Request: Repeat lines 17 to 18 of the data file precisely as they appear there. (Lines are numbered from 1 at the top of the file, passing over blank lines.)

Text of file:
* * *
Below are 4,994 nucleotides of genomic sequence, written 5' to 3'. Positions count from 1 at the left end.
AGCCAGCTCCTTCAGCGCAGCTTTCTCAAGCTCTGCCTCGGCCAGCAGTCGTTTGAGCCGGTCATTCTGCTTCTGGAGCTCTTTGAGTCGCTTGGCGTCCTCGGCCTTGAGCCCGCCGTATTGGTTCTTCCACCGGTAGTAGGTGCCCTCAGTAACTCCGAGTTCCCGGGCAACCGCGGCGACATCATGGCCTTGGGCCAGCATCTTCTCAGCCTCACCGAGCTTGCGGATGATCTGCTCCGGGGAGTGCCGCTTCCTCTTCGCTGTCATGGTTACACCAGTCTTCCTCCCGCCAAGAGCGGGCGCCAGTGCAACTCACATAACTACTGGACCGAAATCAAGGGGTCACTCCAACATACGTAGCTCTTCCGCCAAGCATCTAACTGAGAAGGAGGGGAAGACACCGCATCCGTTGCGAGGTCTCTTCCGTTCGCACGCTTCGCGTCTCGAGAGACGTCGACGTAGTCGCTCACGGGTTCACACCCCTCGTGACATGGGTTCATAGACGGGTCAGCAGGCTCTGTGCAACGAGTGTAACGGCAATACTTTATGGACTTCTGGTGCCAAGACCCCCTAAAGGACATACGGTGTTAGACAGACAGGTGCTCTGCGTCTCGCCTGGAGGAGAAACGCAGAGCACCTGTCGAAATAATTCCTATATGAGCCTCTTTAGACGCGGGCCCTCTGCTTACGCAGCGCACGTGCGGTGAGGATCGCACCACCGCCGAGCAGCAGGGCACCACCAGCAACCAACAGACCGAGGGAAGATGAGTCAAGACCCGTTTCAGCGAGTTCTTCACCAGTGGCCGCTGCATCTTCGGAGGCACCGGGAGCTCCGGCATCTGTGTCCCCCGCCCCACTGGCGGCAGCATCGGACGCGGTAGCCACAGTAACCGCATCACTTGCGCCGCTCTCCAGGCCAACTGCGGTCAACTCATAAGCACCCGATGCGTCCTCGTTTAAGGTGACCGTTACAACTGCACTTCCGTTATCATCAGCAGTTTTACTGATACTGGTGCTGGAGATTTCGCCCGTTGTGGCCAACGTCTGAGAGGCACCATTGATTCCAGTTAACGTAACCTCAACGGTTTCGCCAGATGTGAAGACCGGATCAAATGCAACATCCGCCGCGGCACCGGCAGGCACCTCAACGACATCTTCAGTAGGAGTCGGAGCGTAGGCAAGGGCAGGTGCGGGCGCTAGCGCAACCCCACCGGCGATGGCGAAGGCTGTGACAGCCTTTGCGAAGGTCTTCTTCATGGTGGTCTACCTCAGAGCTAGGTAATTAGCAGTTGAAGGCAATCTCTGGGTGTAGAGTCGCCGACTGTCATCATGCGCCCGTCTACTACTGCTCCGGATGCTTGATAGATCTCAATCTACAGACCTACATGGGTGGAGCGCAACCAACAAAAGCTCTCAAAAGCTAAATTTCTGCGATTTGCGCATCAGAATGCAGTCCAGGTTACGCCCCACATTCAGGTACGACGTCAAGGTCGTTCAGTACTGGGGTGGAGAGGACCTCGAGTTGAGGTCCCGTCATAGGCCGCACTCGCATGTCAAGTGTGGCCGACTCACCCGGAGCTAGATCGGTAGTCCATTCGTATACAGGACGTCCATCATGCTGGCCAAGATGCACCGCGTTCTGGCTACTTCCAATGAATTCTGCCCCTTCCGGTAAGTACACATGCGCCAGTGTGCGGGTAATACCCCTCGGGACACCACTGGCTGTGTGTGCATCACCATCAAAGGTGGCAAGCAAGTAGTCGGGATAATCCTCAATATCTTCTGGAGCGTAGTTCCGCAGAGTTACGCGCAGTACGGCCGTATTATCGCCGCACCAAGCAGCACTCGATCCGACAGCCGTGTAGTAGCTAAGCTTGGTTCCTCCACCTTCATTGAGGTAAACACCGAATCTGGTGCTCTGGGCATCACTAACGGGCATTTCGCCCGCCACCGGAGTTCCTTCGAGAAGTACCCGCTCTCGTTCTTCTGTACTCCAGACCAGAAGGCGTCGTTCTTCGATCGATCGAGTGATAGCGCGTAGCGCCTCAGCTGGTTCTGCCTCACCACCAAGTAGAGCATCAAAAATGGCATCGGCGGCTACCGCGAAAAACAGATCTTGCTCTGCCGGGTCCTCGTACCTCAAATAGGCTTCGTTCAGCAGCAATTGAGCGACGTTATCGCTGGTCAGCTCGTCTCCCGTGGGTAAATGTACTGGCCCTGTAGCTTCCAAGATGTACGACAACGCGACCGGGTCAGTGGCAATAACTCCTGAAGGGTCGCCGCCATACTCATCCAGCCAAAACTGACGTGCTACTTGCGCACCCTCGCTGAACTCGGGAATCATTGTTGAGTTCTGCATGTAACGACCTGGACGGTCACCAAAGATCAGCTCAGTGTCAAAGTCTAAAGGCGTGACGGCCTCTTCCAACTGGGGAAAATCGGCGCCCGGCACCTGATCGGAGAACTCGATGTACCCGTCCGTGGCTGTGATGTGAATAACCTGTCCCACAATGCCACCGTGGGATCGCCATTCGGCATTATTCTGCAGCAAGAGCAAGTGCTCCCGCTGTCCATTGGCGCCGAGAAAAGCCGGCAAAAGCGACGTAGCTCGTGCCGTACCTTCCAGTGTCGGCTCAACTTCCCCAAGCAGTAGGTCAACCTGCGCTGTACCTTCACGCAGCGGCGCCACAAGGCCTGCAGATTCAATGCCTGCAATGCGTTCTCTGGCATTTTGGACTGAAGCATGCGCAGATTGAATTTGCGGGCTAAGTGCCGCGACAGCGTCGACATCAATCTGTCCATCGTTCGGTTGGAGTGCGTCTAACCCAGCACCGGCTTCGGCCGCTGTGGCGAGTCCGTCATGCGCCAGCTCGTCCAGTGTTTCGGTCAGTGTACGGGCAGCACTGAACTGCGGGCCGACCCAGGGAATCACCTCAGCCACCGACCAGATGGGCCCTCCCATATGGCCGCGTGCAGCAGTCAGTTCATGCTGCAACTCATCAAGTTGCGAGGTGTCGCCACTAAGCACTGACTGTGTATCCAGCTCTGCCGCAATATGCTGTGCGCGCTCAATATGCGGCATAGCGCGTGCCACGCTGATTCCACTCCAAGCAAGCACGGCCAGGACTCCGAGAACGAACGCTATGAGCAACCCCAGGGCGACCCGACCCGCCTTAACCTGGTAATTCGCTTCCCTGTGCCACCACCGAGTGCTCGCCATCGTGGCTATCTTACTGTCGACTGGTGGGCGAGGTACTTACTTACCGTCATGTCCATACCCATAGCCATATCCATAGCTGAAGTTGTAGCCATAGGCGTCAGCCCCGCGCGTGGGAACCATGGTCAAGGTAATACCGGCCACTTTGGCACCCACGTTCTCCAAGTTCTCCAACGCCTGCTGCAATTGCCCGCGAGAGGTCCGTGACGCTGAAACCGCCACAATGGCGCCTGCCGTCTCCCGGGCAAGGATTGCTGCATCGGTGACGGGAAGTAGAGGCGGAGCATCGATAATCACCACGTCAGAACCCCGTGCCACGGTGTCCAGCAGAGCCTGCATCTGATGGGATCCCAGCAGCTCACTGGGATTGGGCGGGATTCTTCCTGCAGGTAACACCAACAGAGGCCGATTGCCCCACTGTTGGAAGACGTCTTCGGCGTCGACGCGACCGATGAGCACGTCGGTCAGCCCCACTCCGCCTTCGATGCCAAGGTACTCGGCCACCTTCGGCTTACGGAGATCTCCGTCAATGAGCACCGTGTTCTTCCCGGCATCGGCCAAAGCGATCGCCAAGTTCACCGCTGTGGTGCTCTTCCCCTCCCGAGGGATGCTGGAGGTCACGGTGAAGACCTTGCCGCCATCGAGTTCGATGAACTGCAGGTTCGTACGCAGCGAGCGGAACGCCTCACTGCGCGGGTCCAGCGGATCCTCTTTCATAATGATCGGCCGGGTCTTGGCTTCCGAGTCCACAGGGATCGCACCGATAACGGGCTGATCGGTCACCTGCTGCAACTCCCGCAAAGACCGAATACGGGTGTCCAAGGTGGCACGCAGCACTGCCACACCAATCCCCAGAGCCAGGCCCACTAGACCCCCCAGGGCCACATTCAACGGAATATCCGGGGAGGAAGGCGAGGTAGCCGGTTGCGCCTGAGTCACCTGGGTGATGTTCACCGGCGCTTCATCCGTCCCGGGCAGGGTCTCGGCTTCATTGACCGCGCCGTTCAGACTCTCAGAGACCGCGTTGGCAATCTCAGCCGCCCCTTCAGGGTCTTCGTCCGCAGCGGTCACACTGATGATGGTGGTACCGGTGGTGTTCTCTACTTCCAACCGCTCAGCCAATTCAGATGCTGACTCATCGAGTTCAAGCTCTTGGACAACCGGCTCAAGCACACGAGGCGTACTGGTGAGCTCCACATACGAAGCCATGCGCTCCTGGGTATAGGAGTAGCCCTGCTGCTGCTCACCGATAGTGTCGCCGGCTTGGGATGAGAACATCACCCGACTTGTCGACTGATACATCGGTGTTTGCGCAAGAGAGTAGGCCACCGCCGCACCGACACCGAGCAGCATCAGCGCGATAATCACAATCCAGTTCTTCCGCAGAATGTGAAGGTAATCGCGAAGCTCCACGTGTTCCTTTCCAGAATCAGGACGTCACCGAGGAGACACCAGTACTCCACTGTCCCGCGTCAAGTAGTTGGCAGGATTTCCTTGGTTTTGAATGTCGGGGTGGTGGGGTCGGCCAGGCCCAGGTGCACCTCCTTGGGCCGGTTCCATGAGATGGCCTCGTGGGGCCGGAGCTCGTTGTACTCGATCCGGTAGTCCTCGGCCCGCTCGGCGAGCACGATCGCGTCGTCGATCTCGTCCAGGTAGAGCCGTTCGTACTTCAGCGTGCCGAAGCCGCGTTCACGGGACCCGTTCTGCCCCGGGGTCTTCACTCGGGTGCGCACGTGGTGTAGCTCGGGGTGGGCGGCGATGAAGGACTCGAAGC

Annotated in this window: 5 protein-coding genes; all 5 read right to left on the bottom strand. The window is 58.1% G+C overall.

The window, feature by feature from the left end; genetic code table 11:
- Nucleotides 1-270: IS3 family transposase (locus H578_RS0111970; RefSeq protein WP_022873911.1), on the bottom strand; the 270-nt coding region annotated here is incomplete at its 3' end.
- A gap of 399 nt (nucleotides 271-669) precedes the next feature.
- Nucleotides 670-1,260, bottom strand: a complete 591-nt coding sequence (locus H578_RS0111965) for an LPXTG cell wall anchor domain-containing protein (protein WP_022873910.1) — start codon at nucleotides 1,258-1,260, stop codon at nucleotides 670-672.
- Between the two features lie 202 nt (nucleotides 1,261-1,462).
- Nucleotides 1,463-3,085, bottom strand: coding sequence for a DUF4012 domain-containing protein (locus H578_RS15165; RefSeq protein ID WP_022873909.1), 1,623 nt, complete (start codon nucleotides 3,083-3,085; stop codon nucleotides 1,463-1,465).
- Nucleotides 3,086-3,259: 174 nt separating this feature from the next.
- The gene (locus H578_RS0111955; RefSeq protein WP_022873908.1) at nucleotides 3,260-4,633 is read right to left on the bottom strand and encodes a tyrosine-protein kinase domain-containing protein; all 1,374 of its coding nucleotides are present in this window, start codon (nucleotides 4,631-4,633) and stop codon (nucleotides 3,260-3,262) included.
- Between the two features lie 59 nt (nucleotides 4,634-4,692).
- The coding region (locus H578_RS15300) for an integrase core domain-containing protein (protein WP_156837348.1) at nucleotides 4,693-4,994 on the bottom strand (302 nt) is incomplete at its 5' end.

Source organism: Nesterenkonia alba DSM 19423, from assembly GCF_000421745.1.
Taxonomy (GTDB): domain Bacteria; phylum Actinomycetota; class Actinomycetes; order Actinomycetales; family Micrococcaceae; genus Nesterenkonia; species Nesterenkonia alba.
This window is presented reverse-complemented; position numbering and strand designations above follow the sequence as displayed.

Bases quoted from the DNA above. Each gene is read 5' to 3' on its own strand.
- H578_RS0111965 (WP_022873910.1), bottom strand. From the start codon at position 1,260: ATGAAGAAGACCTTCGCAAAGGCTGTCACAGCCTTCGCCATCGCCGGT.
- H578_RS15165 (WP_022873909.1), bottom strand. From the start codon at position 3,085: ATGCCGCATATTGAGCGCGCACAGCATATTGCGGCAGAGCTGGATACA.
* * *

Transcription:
Bases quoted from the DNA above. Each gene is read 5' to 3' on its own strand.
- H578_RS0111965 (WP_022873910.1), bottom strand. From the start codon at position 1,260: ATGAAGAAGACCTTCGCAAAGGCTGTCACAGCCTTCGCCATCGCCGGT.